The Franz Experiment

By Neal Comment

marcus.jpgPW Daily has heard about the October issue of Harper’s, and predicts offended sensibilities throughout the literary community over an essay by Ben Marcus (left): “Why Experimental Fiction Threatens to Destroy Publishing, Jonathan Franzen and Life As We Know It: A Correction.” (I think Stephen Zeitchik might have actually read the article, but it’s not clear whether Harper’s gave him a copy or just told him the highlights.)

“Franzen’s first two novels, Strong Motion and The Twenty-Seventh City, included elements of experimental fiction and, according to Marcus, didn’t work very well as novels. The piece argues that Franzen turned to The Corrections (which Marcus likes, by the way) because Franzen couldn’t do more challenging styles very well and, Marcus implies, because he craved fame.”

Yeah, that sounds like it might be just a tad too snarky for The Believer. Yet it’s actually not too far from the way Heidi Julavits feels; Marcus’s wife described Franzen in a 2001 interview as one of the most obvious examples of “writers who performed decently as youngsters but were clearly NOT at the peak of their powers when they debuted all those years ago.”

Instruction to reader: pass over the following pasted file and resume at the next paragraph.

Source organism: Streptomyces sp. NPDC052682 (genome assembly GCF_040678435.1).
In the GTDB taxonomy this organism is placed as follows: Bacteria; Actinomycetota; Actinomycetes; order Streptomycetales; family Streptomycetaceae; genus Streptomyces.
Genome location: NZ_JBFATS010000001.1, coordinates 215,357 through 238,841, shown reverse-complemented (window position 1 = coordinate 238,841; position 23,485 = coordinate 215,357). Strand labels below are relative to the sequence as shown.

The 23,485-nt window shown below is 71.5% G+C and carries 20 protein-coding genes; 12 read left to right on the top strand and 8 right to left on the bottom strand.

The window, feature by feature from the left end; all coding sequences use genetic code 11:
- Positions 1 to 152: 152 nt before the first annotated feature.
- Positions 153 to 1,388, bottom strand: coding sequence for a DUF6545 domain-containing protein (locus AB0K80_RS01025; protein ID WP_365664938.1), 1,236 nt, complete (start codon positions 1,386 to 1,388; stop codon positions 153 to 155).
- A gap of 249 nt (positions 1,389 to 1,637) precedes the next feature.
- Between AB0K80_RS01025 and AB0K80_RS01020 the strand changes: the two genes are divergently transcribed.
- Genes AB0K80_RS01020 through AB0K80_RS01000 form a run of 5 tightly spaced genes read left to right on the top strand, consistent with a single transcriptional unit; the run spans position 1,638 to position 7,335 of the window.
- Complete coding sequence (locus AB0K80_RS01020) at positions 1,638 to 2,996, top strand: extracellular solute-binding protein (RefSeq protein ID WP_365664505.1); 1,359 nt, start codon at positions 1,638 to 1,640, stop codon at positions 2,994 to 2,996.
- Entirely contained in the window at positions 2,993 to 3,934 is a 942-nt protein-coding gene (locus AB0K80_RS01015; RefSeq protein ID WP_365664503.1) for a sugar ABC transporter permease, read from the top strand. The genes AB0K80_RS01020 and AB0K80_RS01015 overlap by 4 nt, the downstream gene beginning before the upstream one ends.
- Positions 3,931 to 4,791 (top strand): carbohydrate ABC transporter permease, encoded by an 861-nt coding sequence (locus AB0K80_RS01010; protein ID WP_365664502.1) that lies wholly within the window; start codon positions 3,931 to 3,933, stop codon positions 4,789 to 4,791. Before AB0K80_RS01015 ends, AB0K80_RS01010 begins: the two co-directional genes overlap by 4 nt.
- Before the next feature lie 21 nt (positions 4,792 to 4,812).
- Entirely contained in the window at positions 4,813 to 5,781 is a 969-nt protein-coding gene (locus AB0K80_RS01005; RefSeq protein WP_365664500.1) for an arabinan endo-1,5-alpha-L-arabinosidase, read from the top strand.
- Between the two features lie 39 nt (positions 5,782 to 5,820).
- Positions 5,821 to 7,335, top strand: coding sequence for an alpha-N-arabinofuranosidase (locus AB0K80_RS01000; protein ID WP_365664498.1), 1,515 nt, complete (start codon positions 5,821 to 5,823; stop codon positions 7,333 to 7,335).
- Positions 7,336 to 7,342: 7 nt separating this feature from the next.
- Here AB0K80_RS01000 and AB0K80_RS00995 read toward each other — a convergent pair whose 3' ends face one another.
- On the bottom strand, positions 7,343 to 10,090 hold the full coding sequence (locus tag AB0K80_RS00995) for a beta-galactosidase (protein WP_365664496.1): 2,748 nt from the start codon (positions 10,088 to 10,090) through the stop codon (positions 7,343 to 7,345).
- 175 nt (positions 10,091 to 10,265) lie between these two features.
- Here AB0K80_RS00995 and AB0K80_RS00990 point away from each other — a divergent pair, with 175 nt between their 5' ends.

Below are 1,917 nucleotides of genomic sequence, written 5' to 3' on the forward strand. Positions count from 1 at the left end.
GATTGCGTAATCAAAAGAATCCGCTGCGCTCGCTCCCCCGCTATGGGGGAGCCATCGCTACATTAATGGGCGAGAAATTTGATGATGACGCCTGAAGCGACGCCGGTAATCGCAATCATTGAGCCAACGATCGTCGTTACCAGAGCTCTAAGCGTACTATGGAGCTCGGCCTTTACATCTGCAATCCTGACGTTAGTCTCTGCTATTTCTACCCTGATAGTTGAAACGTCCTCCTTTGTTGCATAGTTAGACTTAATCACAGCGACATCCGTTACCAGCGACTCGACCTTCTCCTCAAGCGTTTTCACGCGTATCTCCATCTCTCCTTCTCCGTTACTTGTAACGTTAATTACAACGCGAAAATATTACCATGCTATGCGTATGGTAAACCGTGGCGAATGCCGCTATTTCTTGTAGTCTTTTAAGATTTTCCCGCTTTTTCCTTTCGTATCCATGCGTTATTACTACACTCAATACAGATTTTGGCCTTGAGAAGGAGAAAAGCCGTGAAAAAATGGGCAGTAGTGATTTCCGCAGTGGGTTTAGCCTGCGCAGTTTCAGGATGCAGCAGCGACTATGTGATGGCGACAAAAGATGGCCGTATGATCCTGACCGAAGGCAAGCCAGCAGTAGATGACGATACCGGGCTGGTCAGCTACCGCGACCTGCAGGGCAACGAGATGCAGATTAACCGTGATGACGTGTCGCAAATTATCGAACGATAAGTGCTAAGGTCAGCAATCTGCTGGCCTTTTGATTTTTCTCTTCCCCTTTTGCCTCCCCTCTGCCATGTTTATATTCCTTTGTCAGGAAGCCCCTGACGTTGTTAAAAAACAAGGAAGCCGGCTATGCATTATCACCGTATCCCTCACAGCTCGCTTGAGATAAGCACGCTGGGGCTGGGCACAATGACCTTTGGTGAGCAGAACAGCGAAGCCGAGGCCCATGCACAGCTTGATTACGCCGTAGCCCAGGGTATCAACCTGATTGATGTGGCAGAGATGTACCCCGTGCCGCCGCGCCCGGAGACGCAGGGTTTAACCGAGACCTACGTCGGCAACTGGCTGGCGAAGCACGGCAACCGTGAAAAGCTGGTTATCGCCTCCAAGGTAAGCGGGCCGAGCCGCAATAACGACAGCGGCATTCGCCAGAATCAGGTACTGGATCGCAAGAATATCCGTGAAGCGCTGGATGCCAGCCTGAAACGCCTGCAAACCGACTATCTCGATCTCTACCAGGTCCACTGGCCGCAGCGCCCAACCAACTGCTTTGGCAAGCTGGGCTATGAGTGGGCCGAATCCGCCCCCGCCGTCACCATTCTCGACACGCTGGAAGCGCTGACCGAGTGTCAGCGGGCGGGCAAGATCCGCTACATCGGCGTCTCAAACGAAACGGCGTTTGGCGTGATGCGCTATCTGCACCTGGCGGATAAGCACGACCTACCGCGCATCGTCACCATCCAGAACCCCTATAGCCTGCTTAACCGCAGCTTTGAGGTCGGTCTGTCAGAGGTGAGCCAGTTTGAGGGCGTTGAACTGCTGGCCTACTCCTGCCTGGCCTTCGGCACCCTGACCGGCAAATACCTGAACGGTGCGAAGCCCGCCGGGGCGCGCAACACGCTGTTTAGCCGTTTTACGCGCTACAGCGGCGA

Marcus, you might recall, was the leading candidate to take over the Iowa Writers’ Workshop before Lan Samantha Chang wound up with the gig. I interviewed him three years ago, and he had one of the best insights I’d ever heard about creative writing instruction:

“I try to see what people want to do and then offer myself as a really serious reader of what they’re pursuing. I’m as challenging as I can be, but on their terms. I think every writer has a fantasy of what their piece might be if everything went well; I try to help recognize what that is and give constructive responses that help the students get to where they want to be… You teach a writer to read himself or herself as closely as possible, and let that scrutiny lead to more complicated, stronger work. That’s how we get better–by reading ourselves and finding things we want to work on.”

Now I’m sort of curious to see what it is Marcus believes Franzen decided to work on in The Corrections–and dying to find out what they might have had to say to each other when they shared the dais for a New School panel on Proust back in 2003.